In Horst Herold (Bruno Ganz), the head of the German police force, The Baader Meinhof Complex also squanders an opportunity to get at the complexities troubling the other side. He’s the lone official who understands the RAF’s motivations and the systemic nature of the problem, but too much of his preciously brief screen time is devoted to tedious sermons wasted on a group of wan, soup-slurping bureaucrats. Only in rare moments do we see the deep creases of worry on his face, with those large, sad eyes that so readily recall the troubled angel of Wings of Desire, another film that looks helplessly upon the ravages of a bitterly divided Germany.

Stefan Aust, himself closely aligned with several members of the RAF, has remarked that in his book he wished to refrain from judgment, neither lionizing nor vilifying the group. Yet however sober, even pedantic, Edel’s adaptation pretends to be, it’s also a wildly sensational mess. The rumbling bass that accompanies every tense shootout, fast-tracked montage, or police confrontation could have been lifted from any Hollywood action sequence, and more troubling still is the film’s obsession with violence. Like a horror movie it capitalizes on every opportunity to revel in the grotesque, such as an old woman beaten by a wooden signpost or a pretty girl shot in the face. Sure, the number of gunshots fired might match official police reports, but that doesn’t excuse the film’s sensational depiction of bloodshed. Instead of substantive critique or psychological intrigue we get a pastiche of folk songs (Janis Joplin’s “Mercedes Benz” and Bob Dylan’s “Blowin’ in the Wind” bookend the film), a detailed shopping list for Molotov cocktails, and Ensslin’s dark kohl, which remains perfectly smudged under her eyes even after months of solitary confinement. Granted, the RAF leaders were attractive and charismatic—that’s largely the reason later members or other splinter groups lasted as long as they did—but the film, like its Shepard Fairey–designed poster, doesn’t dig terribly deep beyond the surface of revolutionary chic.

To some extent this romanticization is forgivable, or at least it’s familiar. The Sixties protest movements, well-documented from the start—ranging from Godard’s Maoist ciné-tracts to Hara Kazuo’s assaultive documentaries—were deeply connected to film culture, and it comes as no surprise that The Battle of Algiers and Bonnie and Clyde were among Baader’s favorite films. More recent treatments cast a nostalgic if fated glance backward, like Bertolucci’s decadent The Dreamers or Giordana’s epic The Best of Youth. But The Baader Meinhof Complex falls within a more recent spate of German movies and rebel-hero hagiography. Within the past decade, films like The Lives of Others and Goodbye Lenin!, along with novels such as Rosenfest and Rot, have emerged in the midst of tension over German reunification and the subsequent rise of extreme rightist organizations like the National Democratic Party. The emphatic popular and government support of The Baader Meinhof Complex, which was Germany’s official submission to the 2009 Academy Awards, points to a more contemporary trend in celebrating political agitation, no matter how violent, as a rebuke to a dangerously complacent populace.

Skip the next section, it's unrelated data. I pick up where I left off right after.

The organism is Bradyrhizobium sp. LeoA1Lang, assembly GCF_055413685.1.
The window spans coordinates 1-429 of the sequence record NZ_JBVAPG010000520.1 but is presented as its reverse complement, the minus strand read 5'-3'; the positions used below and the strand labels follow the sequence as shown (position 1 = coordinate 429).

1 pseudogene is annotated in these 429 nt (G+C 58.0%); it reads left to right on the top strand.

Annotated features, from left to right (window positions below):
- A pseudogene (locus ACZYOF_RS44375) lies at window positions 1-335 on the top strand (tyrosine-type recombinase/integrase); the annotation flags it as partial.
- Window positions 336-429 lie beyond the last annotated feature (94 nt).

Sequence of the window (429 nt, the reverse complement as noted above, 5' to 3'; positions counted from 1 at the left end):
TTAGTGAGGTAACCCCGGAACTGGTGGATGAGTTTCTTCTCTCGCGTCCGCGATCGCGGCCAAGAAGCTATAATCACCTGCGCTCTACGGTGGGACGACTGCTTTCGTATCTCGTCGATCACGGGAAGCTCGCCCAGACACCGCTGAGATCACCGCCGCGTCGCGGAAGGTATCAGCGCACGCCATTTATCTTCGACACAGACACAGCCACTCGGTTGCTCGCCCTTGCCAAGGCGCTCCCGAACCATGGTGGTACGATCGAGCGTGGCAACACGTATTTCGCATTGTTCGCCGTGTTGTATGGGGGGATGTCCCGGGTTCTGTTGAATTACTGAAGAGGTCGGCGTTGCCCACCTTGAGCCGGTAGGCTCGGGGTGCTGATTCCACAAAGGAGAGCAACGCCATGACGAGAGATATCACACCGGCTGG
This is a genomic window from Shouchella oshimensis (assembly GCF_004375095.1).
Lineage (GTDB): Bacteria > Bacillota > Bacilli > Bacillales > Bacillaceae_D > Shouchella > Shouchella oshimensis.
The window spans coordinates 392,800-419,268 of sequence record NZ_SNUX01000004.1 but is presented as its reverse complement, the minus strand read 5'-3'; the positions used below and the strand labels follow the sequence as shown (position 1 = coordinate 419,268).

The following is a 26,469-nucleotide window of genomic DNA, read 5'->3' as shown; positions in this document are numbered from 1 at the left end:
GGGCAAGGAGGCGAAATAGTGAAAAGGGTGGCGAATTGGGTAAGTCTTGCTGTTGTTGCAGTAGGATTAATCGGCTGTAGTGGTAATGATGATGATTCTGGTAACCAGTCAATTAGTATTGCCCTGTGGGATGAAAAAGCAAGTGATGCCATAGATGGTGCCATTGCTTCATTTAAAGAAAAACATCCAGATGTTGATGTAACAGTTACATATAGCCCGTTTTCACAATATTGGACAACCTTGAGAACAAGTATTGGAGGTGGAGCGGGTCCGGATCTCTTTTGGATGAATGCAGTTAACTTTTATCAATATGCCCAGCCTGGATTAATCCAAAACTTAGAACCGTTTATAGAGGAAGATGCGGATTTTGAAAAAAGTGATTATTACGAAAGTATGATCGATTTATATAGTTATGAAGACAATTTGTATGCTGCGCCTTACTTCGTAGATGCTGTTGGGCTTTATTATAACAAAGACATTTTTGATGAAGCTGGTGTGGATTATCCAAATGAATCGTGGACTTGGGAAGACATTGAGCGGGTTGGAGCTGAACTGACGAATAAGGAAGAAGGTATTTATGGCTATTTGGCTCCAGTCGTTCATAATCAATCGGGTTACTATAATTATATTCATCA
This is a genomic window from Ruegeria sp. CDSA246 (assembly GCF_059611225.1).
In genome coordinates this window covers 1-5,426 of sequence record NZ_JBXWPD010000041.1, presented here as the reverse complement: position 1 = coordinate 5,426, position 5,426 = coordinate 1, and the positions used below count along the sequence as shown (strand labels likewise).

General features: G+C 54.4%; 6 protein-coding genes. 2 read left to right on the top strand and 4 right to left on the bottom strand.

As a point of contrast, we can look to Gerhard Richter’s October 18, 1977 series of paintings depicting the events around “Death Night,” the day when the remaining imprisoned RAF leaders coordinated their suicides. When it was first exhibited in Germany in 1988, only a year before reunification, it met with immediate controversy, from charges of glamorizing Baader, Ensslin, and their cohort to outrage over art’s place in exploiting historical events. Despite the same subject matter, Richter’s tableau couldn’t be more different from Edel’s film; instead of graphic novel–level theatricality, Richter’s paintings, each taken from newspaper photographs and police records, are stunningly quiet. All fifteen are washed in muddled grays, even when the source material originally appeared in color. Here, Meinhof also undergoes a transformation, from the sharp-eyed girl in Youth Portrait to the three images of her lying dead, a deep laceration visible on her neck. Richter’s hand is willfully obscure, but not without cause. In the blurry stillness of these once restless agitators, the recreations ask us if we ever really knew who these people were, or what their legacy should mean to us. Such questions are mostly brushed aside in The Baader Meinhof Complex, though there is a rare moment of insight. As her comrades weep over the events of that fateful day, the steely new leader, Brigitte Mohnhaupt (Nadja Uhl), admonishes them sharply: “Stop seeing them as they never were.” It would have helped if Edel and Eichinger had also stopped to listen.